The silly dog kept chasing me and knocking himself to the ground. He was back up each time with more energy. Chomps was always ready to play chase. When I finally had enough, I jumped to the porch swing. The pup stood below me and looked up with his shaggy, hairy face.
"Let's play some more."
I curled up in the corner of the swing. "Later, pup. You've worn me out."
Chomps put his front paws on the swing. "Tell me about the bird again. I can't believe that you have a bird for a friend." The dog stared at me.
"Okay, but then I need to get in a catnap."
I told him about the Mockingbird Mother who lived in the apple tree. She was a good mother, but one of her babies was slow to leave the nest. When it came time for all the mockingbirds to go south for the winter, one little bird stayed behind. She almost starved to death before she jumped from the tree and landed on my back. I named her Flea because she was so hard to get rid of. It was lots of fun helping her catch grasshoppers and learn how to fly. The trouble was, she was afraid of high places. Callie came up with an idea. With a little help from Bullsnake, the snake who lived in the woodpile, we finally convinced the bird that she could fly. I still miss her. I wish spring would hurry so my friend would come back.
I had told Chomps the story of Flea lots of times. He didn't seem to understand that a cat and a bird could be friends.
Warm moist breezes made me sleepy. Chomps finally curled up to take a nap, too. Suddenly his ears shot up. They were so long and pointed. They reminded me of a jackrabbit's.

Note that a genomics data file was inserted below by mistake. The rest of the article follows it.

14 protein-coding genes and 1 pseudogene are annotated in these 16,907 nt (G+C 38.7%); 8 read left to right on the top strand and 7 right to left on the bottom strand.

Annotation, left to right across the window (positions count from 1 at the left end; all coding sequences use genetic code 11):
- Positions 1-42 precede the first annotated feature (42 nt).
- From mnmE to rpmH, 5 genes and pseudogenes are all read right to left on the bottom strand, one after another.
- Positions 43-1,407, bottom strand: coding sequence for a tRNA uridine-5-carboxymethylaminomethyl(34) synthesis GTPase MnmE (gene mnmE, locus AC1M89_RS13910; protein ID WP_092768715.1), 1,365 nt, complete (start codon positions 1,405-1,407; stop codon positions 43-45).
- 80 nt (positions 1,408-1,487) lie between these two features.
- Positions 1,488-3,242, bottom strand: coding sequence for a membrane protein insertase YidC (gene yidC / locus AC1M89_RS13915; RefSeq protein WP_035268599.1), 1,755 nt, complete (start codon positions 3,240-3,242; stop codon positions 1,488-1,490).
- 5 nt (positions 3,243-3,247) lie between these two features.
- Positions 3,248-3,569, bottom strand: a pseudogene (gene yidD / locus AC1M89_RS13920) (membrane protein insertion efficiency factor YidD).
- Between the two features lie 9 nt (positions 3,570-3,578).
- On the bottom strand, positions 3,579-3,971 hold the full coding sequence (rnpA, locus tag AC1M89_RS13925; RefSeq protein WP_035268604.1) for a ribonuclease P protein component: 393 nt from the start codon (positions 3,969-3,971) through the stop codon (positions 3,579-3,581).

"Hey, Gray. Here comes Mama!"
I perked my ears trying to figure out what Chomps heard. "How do you know? I don't hear anything."
"I recognize the noise from the car," he said. "It is struggling to get up the hill. Mama is almost on the dirt road near the creek."
I finally heard the sputtering sounds as the car chugged up the road that led to the house.
When Mama parked in the driveway, she got out and began talking to the old car. She yelled at it, like she did when Chomps missed the newspapers on the kitchen floor. He did that a lot when he was little. When Chomps heard the tone of her voice, his ears flattened and his tail tucked under his tummy.
Another sound came to my ears. The noisy tractor was coming up the driveway. Mama stood at the back of the car. Fists on her hips, she watched Daddy get closer to the house.
Chomps perked his ears up again. His fluffy tail wagged, but he didn't move from the end of the porch.